COS 11-6 - Unpacking ecosystem service bundles: Towards predictive mapping of synergies and trade-offs between ecosystem services

Monday, August 7, 2017: 3:20 PM
B112, Oregon Convention Center
Rebecca Spake1, Rémy Lasseur2, Emilie Crouzat3, James M. Bullock4, Sandra Lavorel5, Katherine E. Parks6, Marije Schaafsma7, Elena M. Bennett8, Joachim Maes9, Mark Mulligan10, Maud A. Mouchet11, Garry D Peterson12, Catharina J.E. Schulp13, Wilfried Thuiller14, Monica G. Turner15, Peter Verburg16 and Felix Eigenbrod1, (1)Geography and Environment, University of Southampton, Southampton, United Kingdom, (2)Laboratoire d’Ecologie Alpine, CNRS, Université Grenoble Alpes, (3)Laboratoire d’Ecologie Alpine, CNRS - Universite Grenoble Alpes, Grenoble, France, (4)Natural Environment Research Council, Centre for Ecology and Hydrology, Oxford, United Kingdom, (5)Laboratoire d'Ecologie Alpine, CNRS - Universite Grenoble Alpes, Grenoble, France, (6)Centre for Environmental Science, University of Southampton, (7)Geography and the Environment, University of Southampton, (8)Department of Natural Resource Sciences and McGill School of Environment, McGill University, Ste. Anne de Bellevue, QC, Canada, (9)European Commission, (10)Department of Geography, King's College London, London, United Kingdom, (11)Muséum National d'Histoire Naturelle, Montpellier, France, (12)Stockholm Resilience Centre, Stockholm University, Stockholm, Sweden, (13)Department of Earth Science, VU University Amsterdam, (14)Université Grenoble Alpes, France, (15)Department of Zoology, University of Wisconsin, Madison, Madison, WI, (16)Earth Sciences, VU Amsterdam, Netherlands
Background/Question/Methods

Understanding and predicting how multiple ecosystem services (ES) covary, particularly in relation to social and ecological drivers of change, is a research imperative for guiding sustainable environmental management for human well-being. The identification of ‘ecosystem service bundles’ has been operationalised to facilitate a search for general rules determining ES associations in relation to social-ecological drivers. An increasingly popular approach for identifying and mapping ES bundles, largely based on cluster analysis, has been applied across the world to a range of cultural landscapes to facilitate cross-study comparisons of ES associations and their drivers. We reviewed the use of this correlative approach in recent studies and synthesized its application into four steps that capture the plurality of methods used. To critically assess the strengths and limitations of current approaches, we then applied these steps to a cross-study comparison (North and South French Alps) of relationships between social-ecological variables and ES bundles, as it is widely advocated that cross-study comparisons are necessary for achieving a general understanding of predictors of ES associations.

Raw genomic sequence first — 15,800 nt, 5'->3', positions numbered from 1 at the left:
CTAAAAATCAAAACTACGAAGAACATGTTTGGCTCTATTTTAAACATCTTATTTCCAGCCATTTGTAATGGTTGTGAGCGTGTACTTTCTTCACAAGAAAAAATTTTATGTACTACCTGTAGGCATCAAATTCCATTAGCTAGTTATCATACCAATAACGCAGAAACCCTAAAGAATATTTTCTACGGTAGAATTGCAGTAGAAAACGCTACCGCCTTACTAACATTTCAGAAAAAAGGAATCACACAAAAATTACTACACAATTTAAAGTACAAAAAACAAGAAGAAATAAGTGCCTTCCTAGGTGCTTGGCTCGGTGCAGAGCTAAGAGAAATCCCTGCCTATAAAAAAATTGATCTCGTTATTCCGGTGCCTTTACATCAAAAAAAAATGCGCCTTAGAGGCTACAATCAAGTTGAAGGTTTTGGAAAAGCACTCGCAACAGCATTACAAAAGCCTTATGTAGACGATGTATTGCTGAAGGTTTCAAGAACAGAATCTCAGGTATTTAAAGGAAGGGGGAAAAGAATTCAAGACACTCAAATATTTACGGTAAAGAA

Results/Conclusions

We found that even within the French Alps, there is enormous variation in the degree to which different social-ecological variables can explain the distributions of ES bundles. A key assumption with correlative approaches is that consistency in the spatial congruency between ES likely emerges from common social-ecological drivers. In actuality, ES may trade-off against each other simply because they compete for space (e.g. agricultural production and timber production), rather than being causally linked (e.g. agricultural production reducing water quality through diffuse pollution). The former trade-off can easily be represented through current correlative approaches but the latter ultimately requires a process-based description of the system to detect and quantify them. We therefore conclude that the approach reviewed is poorly suited to enabling sound understanding and prediction of ES bundles. A more hypothesis-driven approach than is currently taken is required to make real progress in predicting relationships between ES bundles, and we outline a roadmap of the types of research required to enable such an understanding to emerge.